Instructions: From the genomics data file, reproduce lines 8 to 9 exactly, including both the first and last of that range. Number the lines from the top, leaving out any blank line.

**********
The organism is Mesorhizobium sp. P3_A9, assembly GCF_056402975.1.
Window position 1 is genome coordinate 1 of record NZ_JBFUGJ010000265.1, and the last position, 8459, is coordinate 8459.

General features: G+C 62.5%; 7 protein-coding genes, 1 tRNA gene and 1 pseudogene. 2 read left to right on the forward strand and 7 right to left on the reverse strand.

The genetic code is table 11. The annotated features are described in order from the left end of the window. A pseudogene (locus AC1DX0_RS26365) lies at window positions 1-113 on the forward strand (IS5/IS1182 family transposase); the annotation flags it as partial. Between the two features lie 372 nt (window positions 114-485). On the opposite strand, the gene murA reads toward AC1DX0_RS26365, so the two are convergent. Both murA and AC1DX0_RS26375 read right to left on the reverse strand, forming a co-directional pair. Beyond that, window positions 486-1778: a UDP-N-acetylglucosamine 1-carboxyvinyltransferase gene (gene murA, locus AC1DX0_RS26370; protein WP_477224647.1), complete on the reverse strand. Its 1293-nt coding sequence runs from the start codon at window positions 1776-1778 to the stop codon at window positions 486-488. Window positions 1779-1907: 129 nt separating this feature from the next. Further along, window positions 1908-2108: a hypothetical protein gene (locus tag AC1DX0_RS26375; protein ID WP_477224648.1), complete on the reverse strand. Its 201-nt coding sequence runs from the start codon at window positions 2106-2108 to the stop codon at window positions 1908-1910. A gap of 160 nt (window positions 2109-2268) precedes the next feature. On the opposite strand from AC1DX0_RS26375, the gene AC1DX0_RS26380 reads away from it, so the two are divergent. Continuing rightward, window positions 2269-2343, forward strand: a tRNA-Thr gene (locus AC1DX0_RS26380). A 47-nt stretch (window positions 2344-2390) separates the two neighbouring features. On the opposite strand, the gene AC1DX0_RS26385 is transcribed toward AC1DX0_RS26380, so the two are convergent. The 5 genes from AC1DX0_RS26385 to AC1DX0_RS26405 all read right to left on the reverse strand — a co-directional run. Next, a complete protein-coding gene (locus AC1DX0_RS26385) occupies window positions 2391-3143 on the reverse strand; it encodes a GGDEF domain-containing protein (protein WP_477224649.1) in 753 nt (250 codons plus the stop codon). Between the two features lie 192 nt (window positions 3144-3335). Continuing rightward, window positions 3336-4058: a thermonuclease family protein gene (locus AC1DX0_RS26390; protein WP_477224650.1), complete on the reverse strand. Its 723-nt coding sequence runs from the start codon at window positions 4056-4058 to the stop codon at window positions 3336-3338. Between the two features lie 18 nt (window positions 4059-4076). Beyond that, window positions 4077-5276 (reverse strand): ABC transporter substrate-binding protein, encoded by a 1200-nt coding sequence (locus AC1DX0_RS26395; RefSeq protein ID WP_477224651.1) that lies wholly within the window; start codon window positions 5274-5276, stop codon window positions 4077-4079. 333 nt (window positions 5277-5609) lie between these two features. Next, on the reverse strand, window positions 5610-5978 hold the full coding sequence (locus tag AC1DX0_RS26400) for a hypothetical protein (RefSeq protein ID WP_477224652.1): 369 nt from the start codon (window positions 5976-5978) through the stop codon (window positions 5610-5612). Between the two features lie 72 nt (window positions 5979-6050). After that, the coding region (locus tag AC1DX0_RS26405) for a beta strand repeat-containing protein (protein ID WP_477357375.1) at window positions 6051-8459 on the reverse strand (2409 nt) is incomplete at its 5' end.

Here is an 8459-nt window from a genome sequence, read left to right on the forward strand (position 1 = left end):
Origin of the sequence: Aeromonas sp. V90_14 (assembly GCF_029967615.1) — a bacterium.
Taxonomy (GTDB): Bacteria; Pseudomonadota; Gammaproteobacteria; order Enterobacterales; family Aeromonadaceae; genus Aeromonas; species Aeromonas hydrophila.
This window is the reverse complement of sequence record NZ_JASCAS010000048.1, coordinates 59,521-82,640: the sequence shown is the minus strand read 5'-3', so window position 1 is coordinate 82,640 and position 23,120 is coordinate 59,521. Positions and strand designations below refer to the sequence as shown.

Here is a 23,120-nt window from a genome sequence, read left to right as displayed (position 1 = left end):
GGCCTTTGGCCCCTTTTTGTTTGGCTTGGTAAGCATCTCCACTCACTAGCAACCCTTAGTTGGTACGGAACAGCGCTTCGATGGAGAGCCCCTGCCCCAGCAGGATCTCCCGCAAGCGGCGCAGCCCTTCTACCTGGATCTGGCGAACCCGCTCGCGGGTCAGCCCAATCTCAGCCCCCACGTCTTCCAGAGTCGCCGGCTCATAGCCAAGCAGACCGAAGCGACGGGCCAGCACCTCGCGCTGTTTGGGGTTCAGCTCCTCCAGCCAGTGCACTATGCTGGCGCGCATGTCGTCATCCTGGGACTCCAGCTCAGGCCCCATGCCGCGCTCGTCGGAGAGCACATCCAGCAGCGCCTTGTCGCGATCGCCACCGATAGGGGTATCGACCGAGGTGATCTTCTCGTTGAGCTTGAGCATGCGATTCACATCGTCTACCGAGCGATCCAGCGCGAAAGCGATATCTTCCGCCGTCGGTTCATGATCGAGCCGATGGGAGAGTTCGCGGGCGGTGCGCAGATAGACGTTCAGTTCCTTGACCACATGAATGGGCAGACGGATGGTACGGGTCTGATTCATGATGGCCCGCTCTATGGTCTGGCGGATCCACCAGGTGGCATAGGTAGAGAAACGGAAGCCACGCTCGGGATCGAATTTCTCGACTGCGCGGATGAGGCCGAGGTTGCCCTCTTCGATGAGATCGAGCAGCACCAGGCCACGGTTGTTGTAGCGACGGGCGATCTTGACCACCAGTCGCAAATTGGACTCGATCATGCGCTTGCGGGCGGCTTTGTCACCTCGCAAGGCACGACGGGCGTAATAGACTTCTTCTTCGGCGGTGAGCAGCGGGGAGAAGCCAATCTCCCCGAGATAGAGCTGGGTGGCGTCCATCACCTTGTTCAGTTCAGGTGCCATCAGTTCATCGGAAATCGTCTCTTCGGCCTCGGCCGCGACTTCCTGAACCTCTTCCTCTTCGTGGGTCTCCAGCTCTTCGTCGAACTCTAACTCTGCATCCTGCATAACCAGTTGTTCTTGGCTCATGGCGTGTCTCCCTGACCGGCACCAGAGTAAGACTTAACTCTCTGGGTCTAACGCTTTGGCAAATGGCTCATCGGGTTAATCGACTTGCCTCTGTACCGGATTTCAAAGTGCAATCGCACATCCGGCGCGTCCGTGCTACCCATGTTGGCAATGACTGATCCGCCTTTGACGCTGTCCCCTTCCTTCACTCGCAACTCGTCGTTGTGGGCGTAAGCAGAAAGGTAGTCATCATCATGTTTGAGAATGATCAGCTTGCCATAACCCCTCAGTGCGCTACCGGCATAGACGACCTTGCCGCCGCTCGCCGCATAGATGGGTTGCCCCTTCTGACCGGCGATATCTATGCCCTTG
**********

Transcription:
This window is the reverse complement of sequence record NZ_JASCAS010000048.1, coordinates 59,521-82,640: the sequence shown is the minus strand read 5'-3', so window position 1 is coordinate 82,640 and position 23,120 is coordinate 59,521. Positions and strand designations below refer to the sequence as shown.

Here is a 23,120-nt window from a genome sequence, read left to right as displayed (position 1 = left end):